Ferrari donates $1.6 million 599XX Evo to benefit auction for earthquake victims: Motoramic Dash
This is the Motoramic Dash, a daily roundup of the most interesting news in the automotive world.
In the aftermath of earthquakes in northern Italy that killed 17 people, injured 350 and damaged dozens of small villages, several Italian automakers halted production. Ferrari went a step further, announcing it would hold an online auction to benefit survivors with several donated goods, including this rare Ferrari 599XX Evo -- a car valued at $1.6 million that its owners never take home.
The 599XX Evo offers a rolling test bed for new Ferrari technology, including some tricks from its Formula 1 program, making them the fastest Ferraris available to everyday billionaires. Instead of leaving the car with owners, Ferrari keeps them at its headquarters and schlepps them to special track events around the world.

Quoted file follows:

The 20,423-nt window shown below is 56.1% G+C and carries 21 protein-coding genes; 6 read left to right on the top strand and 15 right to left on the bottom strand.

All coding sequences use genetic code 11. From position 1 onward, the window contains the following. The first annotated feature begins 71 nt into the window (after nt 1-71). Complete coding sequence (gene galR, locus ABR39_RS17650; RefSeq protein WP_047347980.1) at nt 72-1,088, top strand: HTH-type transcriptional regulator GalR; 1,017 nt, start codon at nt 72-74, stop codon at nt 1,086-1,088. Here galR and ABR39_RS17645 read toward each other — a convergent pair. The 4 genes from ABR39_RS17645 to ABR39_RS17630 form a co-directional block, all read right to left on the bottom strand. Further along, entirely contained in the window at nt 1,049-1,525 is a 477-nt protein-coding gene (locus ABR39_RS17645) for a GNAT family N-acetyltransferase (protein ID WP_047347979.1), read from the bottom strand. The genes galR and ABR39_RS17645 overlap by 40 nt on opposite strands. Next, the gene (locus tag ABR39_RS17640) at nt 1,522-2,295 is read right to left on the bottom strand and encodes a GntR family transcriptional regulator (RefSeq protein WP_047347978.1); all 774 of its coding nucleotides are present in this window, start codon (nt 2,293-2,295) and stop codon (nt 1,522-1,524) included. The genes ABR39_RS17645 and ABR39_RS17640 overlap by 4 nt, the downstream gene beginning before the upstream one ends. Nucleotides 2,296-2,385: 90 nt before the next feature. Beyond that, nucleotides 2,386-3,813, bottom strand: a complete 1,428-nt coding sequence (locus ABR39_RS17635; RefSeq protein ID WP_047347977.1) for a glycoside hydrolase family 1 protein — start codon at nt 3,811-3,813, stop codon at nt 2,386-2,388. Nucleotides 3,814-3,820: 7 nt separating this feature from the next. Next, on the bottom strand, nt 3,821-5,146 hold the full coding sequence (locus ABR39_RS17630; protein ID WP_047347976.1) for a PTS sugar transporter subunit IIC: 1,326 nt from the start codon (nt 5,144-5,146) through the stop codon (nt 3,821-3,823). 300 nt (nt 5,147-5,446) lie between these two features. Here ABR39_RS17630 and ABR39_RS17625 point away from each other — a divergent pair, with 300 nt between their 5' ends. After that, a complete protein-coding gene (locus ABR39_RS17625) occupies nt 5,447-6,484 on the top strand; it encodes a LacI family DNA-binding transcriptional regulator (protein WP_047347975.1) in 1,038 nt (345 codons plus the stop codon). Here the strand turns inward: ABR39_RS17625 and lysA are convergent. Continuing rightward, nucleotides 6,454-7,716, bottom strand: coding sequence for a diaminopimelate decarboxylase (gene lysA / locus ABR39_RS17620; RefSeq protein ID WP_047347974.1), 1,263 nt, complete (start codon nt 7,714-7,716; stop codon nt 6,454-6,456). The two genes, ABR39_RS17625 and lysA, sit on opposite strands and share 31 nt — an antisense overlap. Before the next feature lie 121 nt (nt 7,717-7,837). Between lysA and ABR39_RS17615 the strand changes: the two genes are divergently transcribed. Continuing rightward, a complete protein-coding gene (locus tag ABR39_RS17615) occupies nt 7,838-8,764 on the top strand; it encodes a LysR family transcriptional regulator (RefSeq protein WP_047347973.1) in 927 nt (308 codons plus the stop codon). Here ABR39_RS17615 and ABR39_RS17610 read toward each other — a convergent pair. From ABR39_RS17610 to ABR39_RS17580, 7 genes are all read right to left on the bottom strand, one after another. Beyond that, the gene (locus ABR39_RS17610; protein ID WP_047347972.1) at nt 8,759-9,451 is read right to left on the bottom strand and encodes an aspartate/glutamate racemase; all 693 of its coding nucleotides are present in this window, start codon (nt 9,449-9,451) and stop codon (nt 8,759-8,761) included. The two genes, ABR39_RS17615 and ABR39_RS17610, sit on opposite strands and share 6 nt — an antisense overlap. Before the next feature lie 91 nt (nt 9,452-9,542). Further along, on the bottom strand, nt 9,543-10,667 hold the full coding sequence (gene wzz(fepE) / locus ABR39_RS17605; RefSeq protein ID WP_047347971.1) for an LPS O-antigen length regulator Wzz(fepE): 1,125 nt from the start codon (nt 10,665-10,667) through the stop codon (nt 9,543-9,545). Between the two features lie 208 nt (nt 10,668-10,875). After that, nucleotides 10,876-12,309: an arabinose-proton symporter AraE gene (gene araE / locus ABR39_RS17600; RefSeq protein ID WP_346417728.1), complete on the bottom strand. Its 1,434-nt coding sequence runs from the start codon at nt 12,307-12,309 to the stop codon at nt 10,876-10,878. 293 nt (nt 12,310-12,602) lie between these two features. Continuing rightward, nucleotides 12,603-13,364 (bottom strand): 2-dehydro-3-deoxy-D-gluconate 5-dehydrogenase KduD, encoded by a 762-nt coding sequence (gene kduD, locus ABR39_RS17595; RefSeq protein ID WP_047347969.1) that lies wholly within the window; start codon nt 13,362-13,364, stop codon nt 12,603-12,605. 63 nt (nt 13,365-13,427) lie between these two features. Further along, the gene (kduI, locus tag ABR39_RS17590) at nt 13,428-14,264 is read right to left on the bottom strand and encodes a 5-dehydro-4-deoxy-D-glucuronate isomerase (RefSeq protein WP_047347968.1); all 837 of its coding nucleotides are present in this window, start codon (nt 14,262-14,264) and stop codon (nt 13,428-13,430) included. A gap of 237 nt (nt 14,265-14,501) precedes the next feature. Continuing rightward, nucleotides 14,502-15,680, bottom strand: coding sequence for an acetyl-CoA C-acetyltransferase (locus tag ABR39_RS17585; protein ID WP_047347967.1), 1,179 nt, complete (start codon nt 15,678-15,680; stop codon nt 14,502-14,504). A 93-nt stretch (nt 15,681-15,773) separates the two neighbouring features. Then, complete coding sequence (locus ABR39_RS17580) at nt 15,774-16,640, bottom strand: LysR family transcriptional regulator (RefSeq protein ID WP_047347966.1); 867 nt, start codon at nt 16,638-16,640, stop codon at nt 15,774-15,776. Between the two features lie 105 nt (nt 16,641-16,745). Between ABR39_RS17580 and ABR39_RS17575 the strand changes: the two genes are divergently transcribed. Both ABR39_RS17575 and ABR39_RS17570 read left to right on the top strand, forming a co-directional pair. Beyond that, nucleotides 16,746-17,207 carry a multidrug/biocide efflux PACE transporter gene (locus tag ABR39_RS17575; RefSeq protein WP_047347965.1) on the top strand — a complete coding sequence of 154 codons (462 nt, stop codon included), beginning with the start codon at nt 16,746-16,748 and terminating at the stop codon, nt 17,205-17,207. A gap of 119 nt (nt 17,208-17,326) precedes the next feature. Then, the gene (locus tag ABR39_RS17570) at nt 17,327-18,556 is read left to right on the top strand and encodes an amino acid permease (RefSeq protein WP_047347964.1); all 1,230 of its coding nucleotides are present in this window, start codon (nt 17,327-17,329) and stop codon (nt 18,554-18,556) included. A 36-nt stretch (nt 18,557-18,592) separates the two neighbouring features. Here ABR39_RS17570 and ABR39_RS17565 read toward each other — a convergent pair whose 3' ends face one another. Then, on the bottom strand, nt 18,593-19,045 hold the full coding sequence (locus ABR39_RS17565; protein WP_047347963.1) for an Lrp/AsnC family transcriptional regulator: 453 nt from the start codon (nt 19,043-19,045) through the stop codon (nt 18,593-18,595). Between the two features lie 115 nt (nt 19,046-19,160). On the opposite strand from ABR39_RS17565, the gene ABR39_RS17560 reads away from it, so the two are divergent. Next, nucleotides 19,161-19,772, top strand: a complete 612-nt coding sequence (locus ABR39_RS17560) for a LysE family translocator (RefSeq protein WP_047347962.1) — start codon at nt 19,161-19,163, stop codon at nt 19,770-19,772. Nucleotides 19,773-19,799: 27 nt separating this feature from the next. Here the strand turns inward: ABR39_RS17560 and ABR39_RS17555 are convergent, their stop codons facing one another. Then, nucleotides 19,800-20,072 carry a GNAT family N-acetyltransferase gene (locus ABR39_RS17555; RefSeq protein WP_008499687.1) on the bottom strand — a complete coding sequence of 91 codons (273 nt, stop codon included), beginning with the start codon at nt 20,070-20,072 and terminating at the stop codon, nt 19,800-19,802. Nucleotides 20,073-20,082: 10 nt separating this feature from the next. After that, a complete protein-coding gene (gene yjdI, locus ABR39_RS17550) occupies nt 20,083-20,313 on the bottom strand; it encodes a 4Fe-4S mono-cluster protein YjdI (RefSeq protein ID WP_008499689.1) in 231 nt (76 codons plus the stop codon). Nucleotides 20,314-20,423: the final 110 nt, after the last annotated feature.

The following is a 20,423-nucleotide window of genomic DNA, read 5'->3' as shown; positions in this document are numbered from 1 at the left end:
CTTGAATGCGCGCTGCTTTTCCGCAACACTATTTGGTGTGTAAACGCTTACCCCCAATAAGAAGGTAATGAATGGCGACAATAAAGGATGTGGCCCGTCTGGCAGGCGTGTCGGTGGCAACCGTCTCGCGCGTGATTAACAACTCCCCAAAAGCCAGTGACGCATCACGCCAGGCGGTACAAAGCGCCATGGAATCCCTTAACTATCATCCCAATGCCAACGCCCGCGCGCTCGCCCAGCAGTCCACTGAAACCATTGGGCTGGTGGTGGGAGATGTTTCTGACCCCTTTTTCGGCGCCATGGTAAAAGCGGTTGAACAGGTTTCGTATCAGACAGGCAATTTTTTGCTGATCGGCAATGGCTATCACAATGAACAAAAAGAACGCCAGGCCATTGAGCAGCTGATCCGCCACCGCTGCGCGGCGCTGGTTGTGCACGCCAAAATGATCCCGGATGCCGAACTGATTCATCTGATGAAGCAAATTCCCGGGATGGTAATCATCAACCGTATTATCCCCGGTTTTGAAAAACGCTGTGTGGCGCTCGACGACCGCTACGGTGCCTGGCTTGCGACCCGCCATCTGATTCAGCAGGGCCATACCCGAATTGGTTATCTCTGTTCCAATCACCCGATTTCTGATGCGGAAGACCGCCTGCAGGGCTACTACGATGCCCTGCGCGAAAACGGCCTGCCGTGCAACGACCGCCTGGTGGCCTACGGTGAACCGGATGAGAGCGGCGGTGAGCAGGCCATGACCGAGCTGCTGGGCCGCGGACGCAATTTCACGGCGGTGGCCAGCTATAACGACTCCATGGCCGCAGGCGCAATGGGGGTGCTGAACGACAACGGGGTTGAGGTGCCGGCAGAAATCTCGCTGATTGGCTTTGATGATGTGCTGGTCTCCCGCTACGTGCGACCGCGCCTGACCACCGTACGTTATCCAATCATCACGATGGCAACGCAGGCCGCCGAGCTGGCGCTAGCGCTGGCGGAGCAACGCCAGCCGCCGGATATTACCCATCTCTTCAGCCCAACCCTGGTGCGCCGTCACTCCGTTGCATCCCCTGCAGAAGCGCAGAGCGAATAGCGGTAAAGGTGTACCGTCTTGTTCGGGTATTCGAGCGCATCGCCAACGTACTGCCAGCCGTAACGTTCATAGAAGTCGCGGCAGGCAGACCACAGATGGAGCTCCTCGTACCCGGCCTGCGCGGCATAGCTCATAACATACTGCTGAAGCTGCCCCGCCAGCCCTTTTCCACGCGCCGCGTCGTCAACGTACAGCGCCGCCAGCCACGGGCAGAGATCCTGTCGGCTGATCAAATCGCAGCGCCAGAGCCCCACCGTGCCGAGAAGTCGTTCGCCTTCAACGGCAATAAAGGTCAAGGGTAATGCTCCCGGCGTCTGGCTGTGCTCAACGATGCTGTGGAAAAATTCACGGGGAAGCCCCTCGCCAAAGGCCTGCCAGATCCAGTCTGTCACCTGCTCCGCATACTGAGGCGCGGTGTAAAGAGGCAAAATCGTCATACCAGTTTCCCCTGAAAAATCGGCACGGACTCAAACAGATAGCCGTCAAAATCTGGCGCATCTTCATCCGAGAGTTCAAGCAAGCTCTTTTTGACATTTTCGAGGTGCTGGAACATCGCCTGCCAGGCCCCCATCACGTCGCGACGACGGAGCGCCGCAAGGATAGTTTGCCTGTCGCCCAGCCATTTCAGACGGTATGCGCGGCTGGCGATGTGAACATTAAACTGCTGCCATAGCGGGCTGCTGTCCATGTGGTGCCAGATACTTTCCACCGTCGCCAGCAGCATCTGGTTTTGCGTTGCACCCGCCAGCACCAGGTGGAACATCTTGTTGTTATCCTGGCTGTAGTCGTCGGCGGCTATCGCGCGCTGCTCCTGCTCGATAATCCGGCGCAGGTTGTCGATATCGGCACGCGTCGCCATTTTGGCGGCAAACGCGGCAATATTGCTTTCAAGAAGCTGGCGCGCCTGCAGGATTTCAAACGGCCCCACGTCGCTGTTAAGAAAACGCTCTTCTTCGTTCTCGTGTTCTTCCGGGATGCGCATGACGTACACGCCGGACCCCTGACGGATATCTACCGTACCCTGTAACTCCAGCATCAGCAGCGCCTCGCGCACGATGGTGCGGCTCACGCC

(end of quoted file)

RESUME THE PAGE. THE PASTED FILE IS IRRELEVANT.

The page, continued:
In addition to the 599XX Evo, Ferrari says it will donate a plethora of F1 merchandise, from momentos signed by drivers Felipe Massa and Fernando Alonso to an entire F1 V8 engine. The online auction will start in a few days at the Ferrari Store website.
Other news from around the industry this morning:
Car battery startups fizzle: I noted battery maker A123 Systems' troubles earlier this week; Mike Ramsey of the Wall Street Journal stitches the big picture together of an overbuilt industry fed by Obama administration money that's run into the hard reality that electric cars are just too expensive for mass market buyers today. Expect this to come up in a political ad near you soon. (Wall Street Journal)
Chrysler sales rise 30 percent in May: The first in what's expected to be mostly strong sales across the U.S. auto industry for May, led by a comeback among Japanese firms. Chrysler has a lot to tout in this report, but a near-doubling of Dodge Avenger sales does raise some questions about how many of those new cars went to rental fleets. (Chrysler)
Ford: Pension buyout offers to 98,000 start in August: Ford will attempt to reduce its pension costs by buying out the pensions of retired workers. It's like a lottery ticket: cash up front, or annuity -- except this annuity lasts as long as you live. (Detroit News)
Charles Morgan wins Spirit of Gumball award: A wise choice. (Gumball 3000 via Twitter)